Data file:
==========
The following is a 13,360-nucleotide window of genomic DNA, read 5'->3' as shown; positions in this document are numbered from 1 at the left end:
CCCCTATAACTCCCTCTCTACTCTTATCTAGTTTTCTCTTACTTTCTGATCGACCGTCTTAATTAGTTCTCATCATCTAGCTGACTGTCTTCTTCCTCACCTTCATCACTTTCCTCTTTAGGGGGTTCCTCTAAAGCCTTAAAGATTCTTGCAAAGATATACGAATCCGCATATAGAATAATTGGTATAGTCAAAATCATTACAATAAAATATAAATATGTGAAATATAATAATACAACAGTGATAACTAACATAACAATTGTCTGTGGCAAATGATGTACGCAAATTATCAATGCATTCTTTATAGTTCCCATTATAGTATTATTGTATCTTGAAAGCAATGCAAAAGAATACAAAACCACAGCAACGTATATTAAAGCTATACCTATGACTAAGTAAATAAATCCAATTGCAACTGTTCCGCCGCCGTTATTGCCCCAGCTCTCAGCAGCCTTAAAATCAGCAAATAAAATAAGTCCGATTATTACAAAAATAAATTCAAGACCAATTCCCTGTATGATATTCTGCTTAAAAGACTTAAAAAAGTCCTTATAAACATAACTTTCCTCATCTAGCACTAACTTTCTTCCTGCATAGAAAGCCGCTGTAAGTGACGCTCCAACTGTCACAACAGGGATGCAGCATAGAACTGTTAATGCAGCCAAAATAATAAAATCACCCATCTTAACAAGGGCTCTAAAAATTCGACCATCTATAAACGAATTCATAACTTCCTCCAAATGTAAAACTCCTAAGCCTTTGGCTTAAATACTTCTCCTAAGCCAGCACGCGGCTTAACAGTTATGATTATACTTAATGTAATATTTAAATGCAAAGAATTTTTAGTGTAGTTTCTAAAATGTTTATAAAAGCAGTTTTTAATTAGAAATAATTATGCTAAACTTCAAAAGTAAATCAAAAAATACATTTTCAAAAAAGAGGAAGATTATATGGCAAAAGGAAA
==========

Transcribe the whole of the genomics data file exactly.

The following is a 13,360-nucleotide window of genomic DNA, read 5'->3' as shown; positions in this document are numbered from 1 at the left end:
CCCCTATAACTCCCTCTCTACTCTTATCTAGTTTTCTCTTACTTTCTGATCGACCGTCTTAATTAGTTCTCATCATCTAGCTGACTGTCTTCTTCCTCACCTTCATCACTTTCCTCTTTAGGGGGTTCCTCTAAAGCCTTAAAGATTCTTGCAAAGATATACGAATCCGCATATAGAATAATTGGTATAGTCAAAATCATTACAATAAAATATAAATATGTGAAATATAATAATACAACAGTGATAACTAACATAACAATTGTCTGTGGCAAATGATGTACGCAAATTATCAATGCATTCTTTATAGTTCCCATTATAGTATTATTGTATCTTGAAAGCAATGCAAAAGAATACAAAACCACAGCAACGTATATTAAAGCTATACCTATGACTAAGTAAATAAATCCAATTGCAACTGTTCCGCCGCCGTTATTGCCCCAGCTCTCAGCAGCCTTAAAATCAGCAAATAAAATAAGTCCGATTATTACAAAAATAAATTCAAGACCAATTCCCTGTATGATATTCTGCTTAAAAGACTTAAAAAAGTCCTTATAAACATAACTTTCCTCATCTAGCACTAACTTTCTTCCTGCATAGAAAGCCGCTGTAAGTGACGCTCCAACTGTCACAACAGGGATGCAGCATAGAACTGTTAATGCAGCCAAAATAATAAAATCACCCATCTTAACAAGGGCTCTAAAAATTCGACCATCTATAAACGAATTCATAACTTCCTCCAAATGTAAAACTCCTAAGCCTTTGGCTTAAATACTTCTCCTAAGCCAGCACGCGGCTTAACAGTTATGATTATACTTAATGTAATATTTAAATGCAAAGAATTTTTAGTGTAGTTTCTAAAATGTTTATAAAAGCAGTTTTTAATTAGAAATAATTATGCTAAACTTCAAAAGTAAATCAAAAAATACATTTTCAAAAAAGAGGAAGATTATATGGCAAAAGGAAA